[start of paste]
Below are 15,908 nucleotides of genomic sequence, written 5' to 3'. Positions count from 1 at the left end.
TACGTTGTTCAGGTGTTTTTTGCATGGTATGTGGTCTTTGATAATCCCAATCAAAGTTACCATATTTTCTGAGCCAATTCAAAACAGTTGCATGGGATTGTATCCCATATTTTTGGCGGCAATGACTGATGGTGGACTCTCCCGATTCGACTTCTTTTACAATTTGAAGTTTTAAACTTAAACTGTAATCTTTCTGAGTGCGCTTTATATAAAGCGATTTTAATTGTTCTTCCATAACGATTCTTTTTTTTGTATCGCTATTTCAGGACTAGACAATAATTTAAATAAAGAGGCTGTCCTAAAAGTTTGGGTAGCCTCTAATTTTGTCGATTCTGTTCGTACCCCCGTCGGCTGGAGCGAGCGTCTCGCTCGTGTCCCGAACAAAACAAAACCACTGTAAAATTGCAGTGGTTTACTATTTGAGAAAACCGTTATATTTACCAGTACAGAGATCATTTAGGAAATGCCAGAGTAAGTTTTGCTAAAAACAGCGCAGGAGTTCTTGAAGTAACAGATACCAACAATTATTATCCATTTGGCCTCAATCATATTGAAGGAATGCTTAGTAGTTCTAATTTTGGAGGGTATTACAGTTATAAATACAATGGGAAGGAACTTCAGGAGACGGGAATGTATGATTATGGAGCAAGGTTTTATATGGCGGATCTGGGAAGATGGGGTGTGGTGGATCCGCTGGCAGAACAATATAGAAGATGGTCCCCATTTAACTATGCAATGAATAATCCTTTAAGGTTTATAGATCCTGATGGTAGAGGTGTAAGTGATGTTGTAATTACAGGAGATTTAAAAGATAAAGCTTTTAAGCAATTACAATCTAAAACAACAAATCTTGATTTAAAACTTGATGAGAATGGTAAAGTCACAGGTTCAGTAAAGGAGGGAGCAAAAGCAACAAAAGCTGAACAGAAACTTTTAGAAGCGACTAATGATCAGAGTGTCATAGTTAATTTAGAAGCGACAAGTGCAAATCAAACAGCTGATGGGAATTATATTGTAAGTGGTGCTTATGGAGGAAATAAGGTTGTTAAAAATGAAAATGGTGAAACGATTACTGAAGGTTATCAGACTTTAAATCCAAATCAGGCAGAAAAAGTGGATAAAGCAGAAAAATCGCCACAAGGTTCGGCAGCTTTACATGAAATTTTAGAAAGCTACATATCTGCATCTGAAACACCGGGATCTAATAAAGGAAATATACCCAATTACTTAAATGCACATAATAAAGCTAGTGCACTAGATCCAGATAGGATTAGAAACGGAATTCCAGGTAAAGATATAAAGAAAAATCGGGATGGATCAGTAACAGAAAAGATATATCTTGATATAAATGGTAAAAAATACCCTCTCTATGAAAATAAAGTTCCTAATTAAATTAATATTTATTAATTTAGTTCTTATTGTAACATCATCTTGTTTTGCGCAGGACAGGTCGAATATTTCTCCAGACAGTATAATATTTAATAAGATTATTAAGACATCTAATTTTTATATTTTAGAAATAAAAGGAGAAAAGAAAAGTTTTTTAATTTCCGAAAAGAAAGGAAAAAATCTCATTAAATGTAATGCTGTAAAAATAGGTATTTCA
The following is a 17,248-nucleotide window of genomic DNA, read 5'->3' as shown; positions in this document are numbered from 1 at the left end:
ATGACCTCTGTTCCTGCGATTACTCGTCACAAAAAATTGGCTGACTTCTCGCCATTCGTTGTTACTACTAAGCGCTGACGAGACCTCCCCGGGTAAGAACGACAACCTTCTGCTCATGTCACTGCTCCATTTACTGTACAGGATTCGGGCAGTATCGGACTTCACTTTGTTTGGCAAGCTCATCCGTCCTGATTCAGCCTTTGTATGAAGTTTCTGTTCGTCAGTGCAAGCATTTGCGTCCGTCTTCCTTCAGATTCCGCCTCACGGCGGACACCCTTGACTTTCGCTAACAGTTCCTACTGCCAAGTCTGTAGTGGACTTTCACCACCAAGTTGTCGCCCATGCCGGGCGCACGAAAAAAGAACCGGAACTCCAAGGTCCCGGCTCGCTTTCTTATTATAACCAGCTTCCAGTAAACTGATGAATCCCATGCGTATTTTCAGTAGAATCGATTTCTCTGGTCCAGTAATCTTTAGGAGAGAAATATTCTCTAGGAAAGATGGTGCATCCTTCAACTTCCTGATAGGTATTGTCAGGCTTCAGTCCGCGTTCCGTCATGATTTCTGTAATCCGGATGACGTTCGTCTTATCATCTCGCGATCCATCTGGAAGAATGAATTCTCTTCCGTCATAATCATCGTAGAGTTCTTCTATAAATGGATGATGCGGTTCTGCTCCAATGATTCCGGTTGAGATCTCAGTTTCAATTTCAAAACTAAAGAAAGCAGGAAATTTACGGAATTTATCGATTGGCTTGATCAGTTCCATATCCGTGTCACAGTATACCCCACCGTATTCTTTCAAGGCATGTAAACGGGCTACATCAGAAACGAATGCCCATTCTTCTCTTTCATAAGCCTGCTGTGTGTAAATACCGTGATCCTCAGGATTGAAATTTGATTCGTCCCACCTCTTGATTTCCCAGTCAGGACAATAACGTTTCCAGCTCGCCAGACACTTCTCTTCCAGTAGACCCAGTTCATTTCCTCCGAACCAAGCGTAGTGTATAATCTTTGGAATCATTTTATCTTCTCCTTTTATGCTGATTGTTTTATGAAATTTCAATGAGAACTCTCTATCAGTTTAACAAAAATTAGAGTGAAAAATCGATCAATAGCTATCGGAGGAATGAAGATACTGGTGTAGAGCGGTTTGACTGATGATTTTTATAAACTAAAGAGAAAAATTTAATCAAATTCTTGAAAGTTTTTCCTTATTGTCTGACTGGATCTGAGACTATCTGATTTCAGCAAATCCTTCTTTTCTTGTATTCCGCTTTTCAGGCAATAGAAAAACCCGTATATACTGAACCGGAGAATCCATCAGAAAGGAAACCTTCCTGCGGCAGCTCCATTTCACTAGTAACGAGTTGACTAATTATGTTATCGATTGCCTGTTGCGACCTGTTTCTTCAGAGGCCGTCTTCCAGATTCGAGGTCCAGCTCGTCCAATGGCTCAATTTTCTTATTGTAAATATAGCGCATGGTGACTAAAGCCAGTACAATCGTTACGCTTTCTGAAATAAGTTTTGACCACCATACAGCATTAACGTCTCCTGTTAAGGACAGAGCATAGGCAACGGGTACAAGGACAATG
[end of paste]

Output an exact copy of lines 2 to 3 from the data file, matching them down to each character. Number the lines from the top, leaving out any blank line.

TACGTTGTTCAGGTGTTTTTTGCATGGTATGTGGTCTTTGATAATCCCAATCAAAGTTACCATATTTTCTGAGCCAATTCAAAACAGTTGCATGGGATTGTATCCCATATTTTTGGCGGCAATGACTGATGGTGGACTCTCCCGATTCGACTTCTTTTACAATTTGAAGTTTTAAACTTAAACTGTAATCTTTCTGAGTGCGCTTTATATAAAGCGATTTTAATTGTTCTTCCATAACGATTCTTTTTTTTGTATCGCTATTTCAGGACTAGACAATAATTTAAATAAAGAGGCTGTCCTAAAAGTTTGGGTAGCCTCTAATTTTGTCGATTCTGTTCGTACCCCCGTCGGCTGGAGCGAGCGTCTCGCTCGTGTCCCGAACAAAACAAAACCACTGTAAAATTGCAGTGGTTTACTATTTGAGAAAACCGTTATATTTACCAGTACAGAGATCATTTAGGAAATGCCAGAGTAAGTTTTGCTAAAAACAGCGCAGGAGTTCTTGAAGTAACAGATACCAACAATTATTATCCATTTGGCCTCAATCATATTGAAGGAATGCTTAGTAGTTCTAATTTTGGAGGGTATTACAGTTATAAATACAATGGGAAGGAACTTCAGGAGACGGGAATGTATGATTATGGAGCAAGGTTTTATATGGCGGATCTGGGAAGATGGGGTGTGGTGGATCCGCTGGCAGAACAATATAGAAGATGGTCCCCATTTAACTATGCAATGAATAATCCTTTAAGGTTTATAGATCCTGATGGTAGAGGTGTAAGTGATGTTGTAATTACAGGAGATTTAAAAGATAAAGCTTTTAAGCAATTACAATCTAAAACAACAAATCTTGATTTAAAACTTGATGAGAATGGTAAAGTCACAGGTTCAGTAAAGGAGGGAGCAAAAGCAACAAAAGCTGAACAGAAACTTTTAGAAGCGACTAATGATCAGAGTGTCATAGTTAATTTAGAAGCGACAAGTGCAAATCAAACAGCTGATGGGAATTATATTGTAAGTGGTGCTTATGGAGGAAATAAGGTTGTTAAAAATGAAAATGGTGAAACGATTACTGAAGGTTATCAGACTTTAAATCCAAATCAGGCAGAAAAAGTGGATAAAGCAGAAAAATCGCCACAAGGTTCGGCAGCTTTACATGAAATTTTAGAAAGCTACATATCTGCATCTGAAACACCGGGATCTAATAAAGGAAATATACCCAATTACTTAAATGCACATAATAAAGCTAGTGCACTAGATCCAGATAGGATTAGAAACGGAATTCCAGGTAAAGATATAAAGAAAAATCGGGATGGATCAGTAACAGAAAAGATATATCTTGATATAAATGGTAAAAAATACCCTCTCTATGAAAATAAAGTTCCTAATTAAATTAATATTTATTAATTTAGTTCTTATTGTAACATCATCTTGTTTTGCGCAGGACAGGTCGAATATTTCTCCAGACAGTATAATATTTAATAAGATTATTAAGACATCTAATTTTTATATTTTAGAAATAAAAGGAGAAAAGAAAAGTTTTTTAATTTCCGAAAAGAAAGGAAAAAATCTCATTAAATGTAATGCTGTAAAAATAGGTATTTCA
The following is a 17,248-nucleotide window of genomic DNA, read 5'->3' as shown; positions in this document are numbered from 1 at the left end: